And then what about – and this is a large part of my audience is working with advisors that have already been in the business a long time. Most likely they’re doing an AUM-type fee, and will most likely want to continue doing that. But they might want to add on to their services with a fee-for-service offering.
Are you seeing that as well of that traditional AUM advisor looking to incorporate it? And if so, how are you seeing that play out, or what’s your experience with that been?
Lucy: I think this is one of the exciting things about the fee-for-service model, there are a lot of ways to do it. And as you said, it kind of took off with firms starting RIAs coming out of the gate offering fee-for-service financial planning.
But we’ve really seen this evolution of firms under other billing models, including AUM, offering this as a solution. A common use case where this makes sense, and where firms are focusing is younger people who might not have the investable assets to make an AUM relationship make sense, but who have the cash flow to be able to pay a fixed monthly amount from that cash flow.
This can come up with high earners, with entrepreneurs, with real estate investors, people who are investing money into other projects they’re working on. Or a common example we’ll use is doctors. Tons of debt, tons of income, probably don’t have much in assets beyond the 401k as they’re just starting to build that coming out of medical school.
On the AUM side and with firms who have been doing AUM for a long time, what we’re finding and seeing is that this presents a great opportunity to start working with clients they maybe had to say no to otherwise because they didn’t have a billing platform and a billing payment solution to allow them to work with people who, again have the cash flow.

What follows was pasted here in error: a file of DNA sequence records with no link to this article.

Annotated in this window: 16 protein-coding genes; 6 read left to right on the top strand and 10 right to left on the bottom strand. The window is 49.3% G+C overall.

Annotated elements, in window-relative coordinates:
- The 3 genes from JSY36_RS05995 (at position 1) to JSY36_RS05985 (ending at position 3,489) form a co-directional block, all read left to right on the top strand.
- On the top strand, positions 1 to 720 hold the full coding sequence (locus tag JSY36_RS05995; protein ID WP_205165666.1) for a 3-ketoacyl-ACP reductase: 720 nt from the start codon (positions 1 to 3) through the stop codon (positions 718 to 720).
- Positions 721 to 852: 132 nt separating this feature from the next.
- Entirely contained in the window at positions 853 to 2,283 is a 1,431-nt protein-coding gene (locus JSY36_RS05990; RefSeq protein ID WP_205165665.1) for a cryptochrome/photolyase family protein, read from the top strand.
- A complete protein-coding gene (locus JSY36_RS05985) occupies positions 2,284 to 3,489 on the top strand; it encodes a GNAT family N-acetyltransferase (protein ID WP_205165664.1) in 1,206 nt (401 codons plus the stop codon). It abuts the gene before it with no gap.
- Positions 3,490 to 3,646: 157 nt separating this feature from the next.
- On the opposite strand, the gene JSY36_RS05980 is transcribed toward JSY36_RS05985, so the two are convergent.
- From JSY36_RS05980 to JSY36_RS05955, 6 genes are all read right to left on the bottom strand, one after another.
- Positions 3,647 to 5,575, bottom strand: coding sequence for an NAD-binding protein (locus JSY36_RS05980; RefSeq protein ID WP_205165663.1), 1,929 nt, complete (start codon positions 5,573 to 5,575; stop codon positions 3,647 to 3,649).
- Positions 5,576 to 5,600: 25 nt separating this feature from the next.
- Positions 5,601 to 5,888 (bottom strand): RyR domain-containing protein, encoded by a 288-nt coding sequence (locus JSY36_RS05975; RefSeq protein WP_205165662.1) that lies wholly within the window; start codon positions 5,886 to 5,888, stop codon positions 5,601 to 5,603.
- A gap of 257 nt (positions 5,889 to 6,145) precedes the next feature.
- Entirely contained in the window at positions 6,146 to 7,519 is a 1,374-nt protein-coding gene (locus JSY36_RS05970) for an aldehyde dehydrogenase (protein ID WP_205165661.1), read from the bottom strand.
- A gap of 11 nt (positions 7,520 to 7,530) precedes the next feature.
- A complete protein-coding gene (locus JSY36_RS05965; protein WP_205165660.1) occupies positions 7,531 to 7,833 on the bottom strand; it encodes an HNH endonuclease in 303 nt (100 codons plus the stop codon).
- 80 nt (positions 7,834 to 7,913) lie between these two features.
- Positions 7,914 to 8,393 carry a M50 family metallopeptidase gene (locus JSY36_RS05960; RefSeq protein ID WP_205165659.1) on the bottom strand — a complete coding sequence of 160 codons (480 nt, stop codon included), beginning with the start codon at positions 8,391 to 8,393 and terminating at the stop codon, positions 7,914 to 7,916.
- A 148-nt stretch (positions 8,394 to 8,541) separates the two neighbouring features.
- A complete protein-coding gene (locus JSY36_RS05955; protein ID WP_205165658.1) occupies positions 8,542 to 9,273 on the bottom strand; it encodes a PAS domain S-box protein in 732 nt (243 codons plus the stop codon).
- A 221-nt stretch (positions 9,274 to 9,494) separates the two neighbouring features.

We want advisors to be paid for the tremendous value they provide. Now they’re able to offer another model that allows them to work with clients they might have had to say no to before. Or they’re advising some of their AUM clients on accounts, like a 401k where you can’t debit fees from that account.
You can structure some of the services you’re providing or, you know, almost saying in quotes, “giving away for free” because you don’t have a good way to bill for it. And so it’s not really bundled in other fees, and you’re not going to say no to a client who asks a question.
So, it presents the opportunity for advisors to match fees to the services they’re offering more specifically and say, yes, we can advise on this or this portion, or help kids of clients, adult children of clients, with a different model that just didn’t make sense under an AUM model.
Brad: That’s a great point. Are you getting credit for the service you’re providing, and if they don’t realize maybe they’re paying for it. Being able to more line item that financial planning component to it, I think people will appreciate…oh, wow, there is value here in what I’m getting. So, I think that’s important.
You didn’t say it, but I’ve heard the acronym, if I’ve got my acronym right, HENRY. High Earner, Not Rich Yet. I think that doctor example is perfect. That’s absolutely a potentially great long-term client. But in those initial years out of their schooling, it is what it is, they don’t necessarily have a lot of assets to manage or to work with at that point. So I think a great example, but just one of the examples where I think the HENRY model comes into play.
If we could jump to two logistical parts to this. We’ll get a little technical on this. I’m not the expert on either one, so I’m glad to have you guys on to talk about this. The first is the issue of custody.